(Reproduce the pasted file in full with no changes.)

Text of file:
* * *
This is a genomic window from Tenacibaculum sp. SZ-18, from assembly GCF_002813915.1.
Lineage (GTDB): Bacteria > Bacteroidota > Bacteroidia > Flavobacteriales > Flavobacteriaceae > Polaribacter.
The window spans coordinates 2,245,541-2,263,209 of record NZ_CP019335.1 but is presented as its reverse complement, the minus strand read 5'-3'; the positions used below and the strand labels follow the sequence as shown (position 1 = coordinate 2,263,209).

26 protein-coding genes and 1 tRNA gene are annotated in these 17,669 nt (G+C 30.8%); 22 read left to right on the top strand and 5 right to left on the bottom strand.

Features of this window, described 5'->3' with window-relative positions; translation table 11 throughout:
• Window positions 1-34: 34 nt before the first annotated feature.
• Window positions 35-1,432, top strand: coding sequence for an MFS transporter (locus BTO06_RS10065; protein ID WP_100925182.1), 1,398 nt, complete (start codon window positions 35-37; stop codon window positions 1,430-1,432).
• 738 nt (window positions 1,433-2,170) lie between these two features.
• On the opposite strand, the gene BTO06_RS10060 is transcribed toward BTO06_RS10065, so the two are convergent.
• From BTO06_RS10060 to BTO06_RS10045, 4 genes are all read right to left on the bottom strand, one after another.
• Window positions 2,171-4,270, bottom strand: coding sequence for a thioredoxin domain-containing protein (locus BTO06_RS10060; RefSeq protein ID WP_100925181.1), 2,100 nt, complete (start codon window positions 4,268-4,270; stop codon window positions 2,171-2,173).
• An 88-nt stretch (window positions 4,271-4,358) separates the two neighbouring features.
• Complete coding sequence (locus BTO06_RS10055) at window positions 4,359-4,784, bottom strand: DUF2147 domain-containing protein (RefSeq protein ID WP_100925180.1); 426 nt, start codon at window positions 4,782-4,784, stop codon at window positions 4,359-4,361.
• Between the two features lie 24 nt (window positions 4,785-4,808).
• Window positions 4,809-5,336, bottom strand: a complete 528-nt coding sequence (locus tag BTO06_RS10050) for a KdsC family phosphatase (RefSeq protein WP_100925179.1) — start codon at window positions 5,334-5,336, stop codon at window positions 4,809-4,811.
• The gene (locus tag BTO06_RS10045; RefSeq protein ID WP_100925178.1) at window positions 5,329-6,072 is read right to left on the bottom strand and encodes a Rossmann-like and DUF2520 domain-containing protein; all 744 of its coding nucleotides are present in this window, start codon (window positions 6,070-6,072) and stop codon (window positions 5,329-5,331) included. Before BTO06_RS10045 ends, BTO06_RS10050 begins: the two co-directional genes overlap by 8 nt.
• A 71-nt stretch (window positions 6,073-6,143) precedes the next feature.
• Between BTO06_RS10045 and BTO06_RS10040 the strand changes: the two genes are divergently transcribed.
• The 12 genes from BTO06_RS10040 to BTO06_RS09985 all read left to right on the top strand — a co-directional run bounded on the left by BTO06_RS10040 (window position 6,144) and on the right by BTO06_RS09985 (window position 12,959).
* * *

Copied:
This is a genomic window from Tenacibaculum sp. SZ-18, from assembly GCF_002813915.1.
Lineage (GTDB): Bacteria > Bacteroidota > Bacteroidia > Flavobacteriales > Flavobacteriaceae > Polaribacter.
The window spans coordinates 2,245,541-2,263,209 of record NZ_CP019335.1 but is presented as its reverse complement, the minus strand read 5'-3'; the positions used below and the strand labels follow the sequence as shown (position 1 = coordinate 2,263,209).

26 protein-coding genes and 1 tRNA gene are annotated in these 17,669 nt (G+C 30.8%); 22 read left to right on the top strand and 5 right to left on the bottom strand.

Features of this window, described 5'->3' with window-relative positions; translation table 11 throughout:
• Window positions 1-34: 34 nt before the first annotated feature.
• Window positions 35-1,432, top strand: coding sequence for an MFS transporter (locus BTO06_RS10065; protein ID WP_100925182.1), 1,398 nt, complete (start codon window positions 35-37; stop codon window positions 1,430-1,432).
• 738 nt (window positions 1,433-2,170) lie between these two features.
• On the opposite strand, the gene BTO06_RS10060 is transcribed toward BTO06_RS10065, so the two are convergent.
• From BTO06_RS10060 to BTO06_RS10045, 4 genes are all read right to left on the bottom strand, one after another.
• Window positions 2,171-4,270, bottom strand: coding sequence for a thioredoxin domain-containing protein (locus BTO06_RS10060; RefSeq protein ID WP_100925181.1), 2,100 nt, complete (start codon window positions 4,268-4,270; stop codon window positions 2,171-2,173).
• An 88-nt stretch (window positions 4,271-4,358) separates the two neighbouring features.
• Complete coding sequence (locus BTO06_RS10055) at window positions 4,359-4,784, bottom strand: DUF2147 domain-containing protein (RefSeq protein ID WP_100925180.1); 426 nt, start codon at window positions 4,782-4,784, stop codon at window positions 4,359-4,361.
• Between the two features lie 24 nt (window positions 4,785-4,808).
• Window positions 4,809-5,336, bottom strand: a complete 528-nt coding sequence (locus tag BTO06_RS10050) for a KdsC family phosphatase (RefSeq protein WP_100925179.1) — start codon at window positions 5,334-5,336, stop codon at window positions 4,809-4,811.
• The gene (locus tag BTO06_RS10045; RefSeq protein ID WP_100925178.1) at window positions 5,329-6,072 is read right to left on the bottom strand and encodes a Rossmann-like and DUF2520 domain-containing protein; all 744 of its coding nucleotides are present in this window, start codon (window positions 6,070-6,072) and stop codon (window positions 5,329-5,331) included. Before BTO06_RS10045 ends, BTO06_RS10050 begins: the two co-directional genes overlap by 8 nt.
• A 71-nt stretch (window positions 6,073-6,143) precedes the next feature.
• Between BTO06_RS10045 and BTO06_RS10040 the strand changes: the two genes are divergently transcribed.
• The 12 genes from BTO06_RS10040 to BTO06_RS09985 all read left to right on the top strand — a co-directional run bounded on the left by BTO06_RS10040 (window position 6,144) and on the right by BTO06_RS09985 (window position 12,959).